Best Regards

  3. Eric says:

    This is horrible.  Honestly.  Powershell is bloated.  It's a really ugly language.

  4. giacomo says:

    I agree with Eric. Please go back and look at how Visual Basic did it: open a key, read a value. That's all there is to it, that's the way it should be done.

    This line is the most unreadable thing, it looks like the *** child of Perl and Bash:

    New-Object psobject -Property @{"property"=$_; "Value" = (Get-ItemProperty -Path . -Name $_).$_}}

  5. Matt says:

    I don't think you guys get it.  Powershell uses objects underneath and passes those through the pipeline.  Being able to combine that with other commands becomes truly powerful.  I have been issuing powershell to control my dev environment for a few months now and it is amazing.  If you learn powershell and see other examples, you will realize that this stuff works with other providers.  You can set-location to c:, d:, Registry::HKLM, env:, and they can all use the same commands (get-item, new-item, etc)

  6. ML49448 says:

    Provides a c&p solution, but this still remains a mystery and should be clarified:

    "Value" = (Get-ItemProperty -Path . -Name $_).$_

  7. Alecsx says:

    mybe you want to work with batch 😀 it's more easy …:))))

  8. Jay Nichols says:

    Can someone tell me what I'm missing?

    Get-Content C:ScriptTestcomp2scan.txt | Test-RegValue -Key SoftwareODBCODBC.INIOasis Data -Value Server | ForEach-Object | Select-Object computername, data | Export-Csv C:scriptestcompscanned.csv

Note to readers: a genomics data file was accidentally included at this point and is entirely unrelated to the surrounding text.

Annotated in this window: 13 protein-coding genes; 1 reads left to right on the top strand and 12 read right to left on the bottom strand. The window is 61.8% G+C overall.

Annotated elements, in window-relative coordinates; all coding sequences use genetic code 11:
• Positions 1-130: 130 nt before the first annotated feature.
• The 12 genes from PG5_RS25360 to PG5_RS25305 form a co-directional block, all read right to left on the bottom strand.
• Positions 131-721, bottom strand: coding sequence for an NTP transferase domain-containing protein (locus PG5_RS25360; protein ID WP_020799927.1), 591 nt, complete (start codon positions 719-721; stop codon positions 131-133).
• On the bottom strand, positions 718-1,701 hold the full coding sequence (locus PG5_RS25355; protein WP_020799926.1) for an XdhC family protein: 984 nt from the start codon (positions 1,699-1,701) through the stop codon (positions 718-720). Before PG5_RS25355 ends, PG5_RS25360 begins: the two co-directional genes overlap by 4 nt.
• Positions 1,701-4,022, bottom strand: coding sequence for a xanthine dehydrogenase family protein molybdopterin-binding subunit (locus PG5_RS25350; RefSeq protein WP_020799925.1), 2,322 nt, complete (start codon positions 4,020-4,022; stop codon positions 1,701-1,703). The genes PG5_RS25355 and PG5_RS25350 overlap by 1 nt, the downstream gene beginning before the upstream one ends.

I am getting a "comdlet ForEach-Object at command pipeline posistion 3 – Supply values for the following parameters:"

    The txt file has a list of computer names for example the file looks like this.





  9. joebob2000 says:

    I agree that this solution is "powerful" but at the same time it is "pointless".  The example accomplishes dumping the value of a specific registry location out to the screen in a nice table format.  Hello, start > run > regedit ?  The command is laid out in a nice one-liner format (pipes and expansion and self-referencing, oh my) so that if we try to make it do something useful, we have to rewrite it from scratch.  Le sigh.

    Here's some constructive input:  can you show us how to read a registry location into an array and then print it out?  I have tried to massage the foreach-object and get-itemproperty to do that for me but its just a mess of red text flying by.

  10. Brian Roco says:

    This one liner gets each property and value as object

    Get-Item ‘HKCU:SoftwareMicrosoftInternet ExplorerMain’ | %{Get-ItemProperty -Path $_.PSPath}

  11. X says:

    Same as: Get-Item ‘HKCU:SoftwareMicrosoftInternet ExplorerMain’ | Get-ItemProperty

    No need for enumerator. Enumerators are automatic in PowerShell.

  12. David says:

    This script doesn’t work at all.
    Copy pasted and tried to use as showed in example and nothing is passed to the output.